Ian Nicholls tells the story of former BLMC Director, Jim Slater, who has recently died.
Although he was best known as a controversial businessman of the 1960s and 1970s and branded as an asset-stripper by the media, the late Jim Slater was also a Director of the Leyland Motor Corporation from 1963 to 1964 and, later still, a Director of the British Leyland Motor Corporation from 1973 to 1975. He was also called on to advise Leyland during its merger negotiations with British Motor Holdings in 1967.
The son of a Sales Manager, James Derrick Slater was born at Heswall, Cheshire, on 13 March 1929, and was brought up in the suburbs of north London. He was educated at Preston Manor secondary school, where his chief passions were chess and stamp collecting. At 16 he became an Articled Clerk with a small firm of accountants, Croydon & King.
Slater was called up for National Service as an Army pay clerk, where he turned down a commission. He later said of his army service: ‘In the Army, I met many no-hopers, going nowhere. It made me realise I must get down to it.’
After leaving the army Slater qualified as a Chartered Accountant in 1953. He left Croydon & King to become Chief Accountant to a group of private companies in the metal industry, owned by an entrepreneur called Svend Dohm. He learned how to turn around loss-making companies, and from Dohm himself he learnt ‘contrary thinking’, notably in picking investments. Dohm’s maxim ‘always try to turn a disadvantage to an advantage’, was one which Slater always carried with him.
Leaving Dohm in 1955, Slater briefly launched an industrial venture of his own, but it was not a success. He also ventured into the stock market for the first time, buying a gold share which failed to rise. In debt and in need of a steady job, he applied to become Secretary of Park Royal Vehicles, which made bus and coach bodies. Here, Slater honed his eye for inefficiency and excess cost and, in 1959, he was promoted on to the sales side of the parent company, Associated Commercial Vehicles (ACV), travelling 50,000 miles a year in pursuit of export contracts.
The rigours of this schedule caused him to succumb to a viral illness and, during a convalescence at Bournemouth, he turned to the stock market. He said of his illness: ‘It made me feel I might be unable to earn a living. I only had £3000 in savings, so I began to look for an outside way of making some money. ‘Buying two years’ back issues of the Investors’ Chronicle and the Stock Exchange Gazette, he read them all: ‘What I learned enabled me to buy my first shares and make £40,000.’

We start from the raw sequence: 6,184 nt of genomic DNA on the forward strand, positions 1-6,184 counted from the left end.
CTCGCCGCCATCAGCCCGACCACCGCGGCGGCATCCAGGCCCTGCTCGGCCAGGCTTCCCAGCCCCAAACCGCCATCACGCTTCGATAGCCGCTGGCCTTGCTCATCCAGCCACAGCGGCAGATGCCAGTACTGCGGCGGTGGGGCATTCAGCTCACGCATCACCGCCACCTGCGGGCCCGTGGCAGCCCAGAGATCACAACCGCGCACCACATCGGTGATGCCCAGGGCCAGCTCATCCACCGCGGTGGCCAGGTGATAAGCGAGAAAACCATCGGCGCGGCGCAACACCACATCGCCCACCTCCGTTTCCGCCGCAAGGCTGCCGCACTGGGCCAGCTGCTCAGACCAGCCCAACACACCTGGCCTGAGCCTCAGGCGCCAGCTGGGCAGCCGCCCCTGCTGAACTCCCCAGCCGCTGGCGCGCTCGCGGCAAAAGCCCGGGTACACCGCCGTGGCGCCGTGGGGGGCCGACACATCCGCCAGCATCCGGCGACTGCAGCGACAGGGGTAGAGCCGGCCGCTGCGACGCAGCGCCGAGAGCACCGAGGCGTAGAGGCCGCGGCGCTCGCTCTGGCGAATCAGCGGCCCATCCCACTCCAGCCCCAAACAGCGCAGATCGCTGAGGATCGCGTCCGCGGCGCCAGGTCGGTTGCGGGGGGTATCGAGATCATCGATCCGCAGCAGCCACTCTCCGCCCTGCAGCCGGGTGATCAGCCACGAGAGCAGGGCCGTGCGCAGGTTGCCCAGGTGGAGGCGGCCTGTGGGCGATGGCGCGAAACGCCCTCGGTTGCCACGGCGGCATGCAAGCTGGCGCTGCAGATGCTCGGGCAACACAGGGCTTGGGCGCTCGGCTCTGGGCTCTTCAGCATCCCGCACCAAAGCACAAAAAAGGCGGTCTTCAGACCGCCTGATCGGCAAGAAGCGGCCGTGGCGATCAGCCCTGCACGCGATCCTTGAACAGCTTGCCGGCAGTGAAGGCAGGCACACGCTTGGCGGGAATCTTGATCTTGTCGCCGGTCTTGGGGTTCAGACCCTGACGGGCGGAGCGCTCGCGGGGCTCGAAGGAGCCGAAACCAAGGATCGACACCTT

It was at this stage that he developed what he later called the ‘Zulu Principle” of investment. If you read every book in the library about Zulus, he observed, you will soon know more about them than anyone else around you: focusing on a relatively narrow field can give you an investment advantage. Slater’s chosen field was smaller companies which showed unusual earnings growth and, after a fortnight’s intensive study of back numbers of Investors’ Chronicle, he homed in on one – a motor industry supplier, Bernard Wardle – in which he invested £10,000 (£2000 of his own and £8000 borrowed). The shares duly soared.
In 1962 ACV was merged into Leyland Motors and, in February 1963, Slater, by then Commercial Director of AEC, became Deputy Sales Director of the group under Donald (later Lord) Stokes, with a seat on the Leyland Motor Corporation board. But he continued to develop his investment skills – turning his initial £2000 stake into £50,000 – and, in March 1963, he persuaded the City Editor of The Sunday Telegraph, Nigel Lawson, to give him a share column under the pseudonym ‘Capitalist’. Over the two years of the column’s life its ‘ghost portfolio’ appreciated by 69%, against a market average of only 4%.
It was at about this time that a Brighton fortune-teller told Slater he would leave his present job, become famous, make a great deal of money and marry his secretary. Another fortune-teller the same day told him to avoid games of chance because he was unlucky; Slater challenged the soothsayer to double or quits on his 10 shilling fee – and won.
Though he had good prospects at Leyland, Slater worried that his health would not stand a senior executive role. He left the board in the spring of 1964 to join forces with Peter Walker, a Conservative MP. He was replaced by Lewis Whyte and Dr. Albert Fogg. Peter Walker MP had made his name in insurance and unit trust ventures, and was also at that time the Shadow Minister of Transport; the two met as a result of a newspaper article in which both had featured as up-and-coming under-forties.